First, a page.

A Florida federal judge on Tuesday granted two South Florida attorneys' request for sanctions against their former partner in California and permanently dismissed what they said were frivolous claims that they had failed to pay him his fair share of profits in their cross-country partnership.

  • October 2, 2018

    Workers' Visa Fraud Suit Against Tesla Slashed

    A California federal judge has slashed most of a False Claims Act and Racketeer Influenced and Corrupt Organizations Act suit alleging Tesla and others participated in a visa fraud scheme to illegally import low-cost foreign labor for Tesla’s manufacturing plant and other automakers’ job sites.

  • October 2, 2018

    JB Hunt, Drivers Reach $15M Deal In Calif. Wage Suit

    J.B. Hunt Transport Inc. has struck a $15 million settlement with a recently decertified class of about 11,000 drivers to end a decadelong wage suit — a deal the parties told a California federal court Monday is a fair compromise given the likelihood the case would drag on for several more years.

  • October 2, 2018

    NCAA Can't Introduce New Witness Proffer, Athletes Say

    Student-athletes challenging the NCAA's rules limiting player compensation in a landmark antitrust bench trial have urged a California federal judge not to admit a new "offer of proof" about the burdens of upending those rules from a deposition witness who never testified.

Expert Analysis

  • Clarifying Student Due Process Rights At 6th Circ.

    Steven Richard

    In Doe v. Baum, the Sixth Circuit recently ruled that a school must give respondents in a disciplinary proceeding an opportunity to cross-examine the complainant and adverse witnesses. The decision is impactful not only from a constitutional due process perspective, but also in terms of Title IX’s mandates, says Steven Richard of Nixon Peabody LLP.

  • The Limitations Of NY's Anti-Sexual Harassment Law

    Ann-Elizabeth Ostrager

    A New York law that took effect this summer prohibits predispute agreements to arbitrate sexual harassment claims. Although well-intentioned, this provision is unlikely to significantly alter the status quo, say Ann-Elizabeth Ostrager and Jacob Singer of Sullivan & Cromwell LLP.

  • Setting A Framework For Disgorgement Insurance Disputes

    Catherine Doyle

    In TIAA-CREF Insurance Appeals, the Delaware Supreme Court struck a blow to insurers seeking to avoid responsibility for settlement payments made by policyholders. Though decided under New York law, this opinion opens the door to a fact-specific analysis that may help policyholders facing similar denials, say Catherine Doyle and Jan Larson of Jenner & Block LLP.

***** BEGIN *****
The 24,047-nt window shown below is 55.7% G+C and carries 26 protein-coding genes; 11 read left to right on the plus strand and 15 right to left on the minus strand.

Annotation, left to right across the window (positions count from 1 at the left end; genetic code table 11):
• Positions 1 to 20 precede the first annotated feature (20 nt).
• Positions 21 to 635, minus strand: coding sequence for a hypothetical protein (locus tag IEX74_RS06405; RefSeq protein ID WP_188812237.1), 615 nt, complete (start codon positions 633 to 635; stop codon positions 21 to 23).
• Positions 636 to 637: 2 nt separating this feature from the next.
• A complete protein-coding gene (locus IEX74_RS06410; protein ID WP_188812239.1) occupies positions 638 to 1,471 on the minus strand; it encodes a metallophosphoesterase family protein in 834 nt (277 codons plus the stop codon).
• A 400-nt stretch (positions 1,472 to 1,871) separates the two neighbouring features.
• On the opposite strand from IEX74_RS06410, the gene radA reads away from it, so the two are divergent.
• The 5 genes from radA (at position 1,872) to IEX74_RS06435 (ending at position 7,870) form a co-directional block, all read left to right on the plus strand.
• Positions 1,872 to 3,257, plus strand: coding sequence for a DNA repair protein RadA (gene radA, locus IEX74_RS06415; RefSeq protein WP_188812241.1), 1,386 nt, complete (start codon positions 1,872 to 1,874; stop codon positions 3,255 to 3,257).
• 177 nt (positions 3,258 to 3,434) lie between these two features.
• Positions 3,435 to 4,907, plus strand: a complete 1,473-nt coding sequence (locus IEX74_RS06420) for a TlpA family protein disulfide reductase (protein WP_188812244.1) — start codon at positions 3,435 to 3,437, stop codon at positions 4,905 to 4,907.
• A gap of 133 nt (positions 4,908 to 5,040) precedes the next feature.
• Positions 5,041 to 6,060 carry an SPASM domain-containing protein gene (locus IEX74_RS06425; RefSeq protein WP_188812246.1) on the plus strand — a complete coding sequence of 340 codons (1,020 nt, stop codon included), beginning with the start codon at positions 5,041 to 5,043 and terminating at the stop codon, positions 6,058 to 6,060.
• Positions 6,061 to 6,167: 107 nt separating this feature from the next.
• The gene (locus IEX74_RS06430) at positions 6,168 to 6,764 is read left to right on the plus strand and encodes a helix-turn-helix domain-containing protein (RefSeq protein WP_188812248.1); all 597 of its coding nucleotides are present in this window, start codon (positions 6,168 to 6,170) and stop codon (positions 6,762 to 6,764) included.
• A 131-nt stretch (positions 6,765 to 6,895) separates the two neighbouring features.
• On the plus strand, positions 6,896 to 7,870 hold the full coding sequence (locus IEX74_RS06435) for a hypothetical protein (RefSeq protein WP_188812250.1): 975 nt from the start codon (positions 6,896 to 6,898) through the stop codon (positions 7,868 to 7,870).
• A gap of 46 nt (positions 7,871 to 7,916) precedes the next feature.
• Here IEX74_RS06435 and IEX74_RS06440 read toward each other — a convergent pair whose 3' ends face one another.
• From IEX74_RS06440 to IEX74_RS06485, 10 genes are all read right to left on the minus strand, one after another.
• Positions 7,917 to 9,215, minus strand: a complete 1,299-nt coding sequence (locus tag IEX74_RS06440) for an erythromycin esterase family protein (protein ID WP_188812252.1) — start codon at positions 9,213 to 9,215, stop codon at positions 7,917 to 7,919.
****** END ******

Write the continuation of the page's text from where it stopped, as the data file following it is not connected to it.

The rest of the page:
• How A Court's 'Pencil Color' Impacts Restrictive Covenants

    Christopher Hennessy

    Within the context of restrictive covenants in employment agreements, there are so-called red pencil and blue pencil states, with the color a reference to the doctrine courts apply in that state when enforcing such agreements. The difference is significant enough to make or break a restrictive covenant case, say Christopher Hennessy and Jeremy Glenn of Cozen O'Connor.

  • To Stay Or Not To Stay: Considering The '5-Year Rule'

    Karin Bohmholdt

    In Martinez v. Landry Restaurants, a California state appeals court recently held that the time period during which a federal appeal from an order remanding a case to state court is pending should be included when calculating the “five-year rule” for bringing a case to trial. This shows that all counsel should consider whether to seek a stay of proceedings where the case crosses jurisdictional boundaries, says Karin Bohmholdt of Greenberg Traurig LLP.

  • 9th Circ. FCA Ruling Undermines Escobar

    Robert Salcido

    At first glance, the Ninth Circuit's ruling in U.S. v. Stephens Institute seems like welcome news to False Claims Act defendants. But a closer look reveals that the panel’s defective application of Escobar’s implied false certification test and materiality standard overshadows this holding, say attorneys with Akin Gump Strauss Hauer & Feld LLP.

  • Understanding The Unwinding Of DOL's Fiduciary Rule

    Excerpt from Lexis Practice Advisor
    George Sepsakos

    In Chamber of Commerce v. U.S. Department of Labor, the Fifth Circuit decided the DOL's so-called fiduciary rule conflicted with Section 3(21) of the Employee Retirement Income Security Act. George Sepsakos and Michael Kreps of Groom Law Group discuss the decision's implications and various elements to consider following vacatur of the rule.

  • The Courts’ Take On Obama-Era Regs: You Are Erased

    Andrew Oringer

    It is at this point axiomatic that the Trump administration is intent on reversing significant portions of the Obama administration's regulatory activity. Interestingly, it seems that courts may pose another major risk to the survival of some Obama-era initiatives, say Andrew Oringer and Samuel Scarritt-Selman of Dechert LLP.

  • Grandfathering Executive Compensation Plans Under TCJA

    Eric Winwood

    While the Tax Cuts and Jobs Act fundamentally changed rules governing the deduction under IRC Section 162(m) of executive compensation by publicly held corporations, it also included grandfather relief for some existing arrangements. Eric Winwood of Baker Botts LLP discusses the recent grandfather relief guidance and its effects.

  • When Electronic Records Disappear But Legal Issues Linger

    Donna Fisher

    The legal implications of communication tools that automatically delete messages are surfacing in various types of litigation and investigations. As these tools become more popular, a company must constantly evaluate how to reconcile their use with its duty to preserve evidence, say attorneys with Pepper Hamilton LLP.